Palestinian official underwhelmed by Livni appointment
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Palestinian official underwhelmed by Livni appointment

Israel will have to freeze settlement and acknowledge need for agreement based on '67 borders before progress can be made, Abbas Zaki says

Aaron Kalman is a former writer and breaking news editor for the Times of Israel

From left: then-foreign minister Tzipi Livni, then-prime minister Ehud Olmert, Palestinian Authority President Mahmoud Abbas and Palestinian negotiator Ahmed Qurei, during a meeting in Jerusalem in November, 2007 (photo credit: Moshe Milner/GPO/Flash90)
From left: then-foreign minister Tzipi Livni, then-prime minister Ehud Olmert, Palestinian Authority President Mahmoud Abbas and Palestinian negotiator Ahmed Qurei, during a meeting in Jerusalem in November, 2007 (photo credit: Moshe Milner/GPO/Flash90)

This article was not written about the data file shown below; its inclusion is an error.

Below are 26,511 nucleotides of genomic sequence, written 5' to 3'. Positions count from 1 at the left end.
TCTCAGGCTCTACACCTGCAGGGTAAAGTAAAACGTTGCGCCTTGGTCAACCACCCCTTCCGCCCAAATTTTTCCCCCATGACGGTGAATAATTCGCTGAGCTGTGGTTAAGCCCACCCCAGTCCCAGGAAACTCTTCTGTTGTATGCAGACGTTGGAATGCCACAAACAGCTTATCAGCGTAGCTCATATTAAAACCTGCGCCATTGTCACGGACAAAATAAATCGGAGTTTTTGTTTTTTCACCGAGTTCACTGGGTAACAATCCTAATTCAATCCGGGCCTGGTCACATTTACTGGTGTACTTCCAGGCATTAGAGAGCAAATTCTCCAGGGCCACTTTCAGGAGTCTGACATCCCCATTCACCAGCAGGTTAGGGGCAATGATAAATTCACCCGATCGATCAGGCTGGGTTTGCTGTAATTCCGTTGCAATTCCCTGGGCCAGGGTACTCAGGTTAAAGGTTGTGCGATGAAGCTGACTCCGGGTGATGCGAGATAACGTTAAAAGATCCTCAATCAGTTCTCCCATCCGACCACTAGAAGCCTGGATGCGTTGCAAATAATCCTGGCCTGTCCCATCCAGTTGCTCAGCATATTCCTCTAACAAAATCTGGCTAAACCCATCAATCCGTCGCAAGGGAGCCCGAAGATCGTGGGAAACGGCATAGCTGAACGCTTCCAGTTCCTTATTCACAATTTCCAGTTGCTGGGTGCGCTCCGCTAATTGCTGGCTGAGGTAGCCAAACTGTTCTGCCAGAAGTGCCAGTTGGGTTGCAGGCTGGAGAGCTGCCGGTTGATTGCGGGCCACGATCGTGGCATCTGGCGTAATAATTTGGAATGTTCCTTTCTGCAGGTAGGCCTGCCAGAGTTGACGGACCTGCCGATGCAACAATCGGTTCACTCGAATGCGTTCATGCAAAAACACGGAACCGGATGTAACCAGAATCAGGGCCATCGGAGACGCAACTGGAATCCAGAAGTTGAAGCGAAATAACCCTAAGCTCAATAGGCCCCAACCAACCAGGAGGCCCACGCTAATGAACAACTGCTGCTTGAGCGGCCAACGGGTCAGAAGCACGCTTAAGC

A Palestinian Authority official on Thursday dismissed the significance of Prime Minister Benjamin Netanyahu’s appointment of Tzipi Livni as the minister in charge of negotiations with the Palestinians in his presumptive government.

Before Israel could talk about the progress toward peace with the Palestinians, it had to freeze settlement construction and start talking about two states based on the 1967 borders, PA official Abbas Zaki said.

Livni was versed in “cheating and disinformation,” he told the Palestinian Ma’an news agency.

On Tuesday, Benjamin Netanyahu and Livni announced they had reached terms for Livni’s Hatnua party to join a Likud-Beytenu-led coalition, according to which Livni would be justice minister and head talks with the PA.

“Palestinians will be the only losers, and they will start from zero,” Zaki said, adding that Israel was under pressure from the US and Europe, both of which had started to blame Jerusalem, rather than the Palestinians, for the ongoing conflict.

Expressing hope that “Netanyahu will fail in forming his government,” Zaki said the Palestinians’ needs were “obvious,” and called on Livni to start negotiations “on the basis that the Palestinian state is based on the 1967 borders.”

Only if she did so would there be a chance for “real talks,” Zaki stated.

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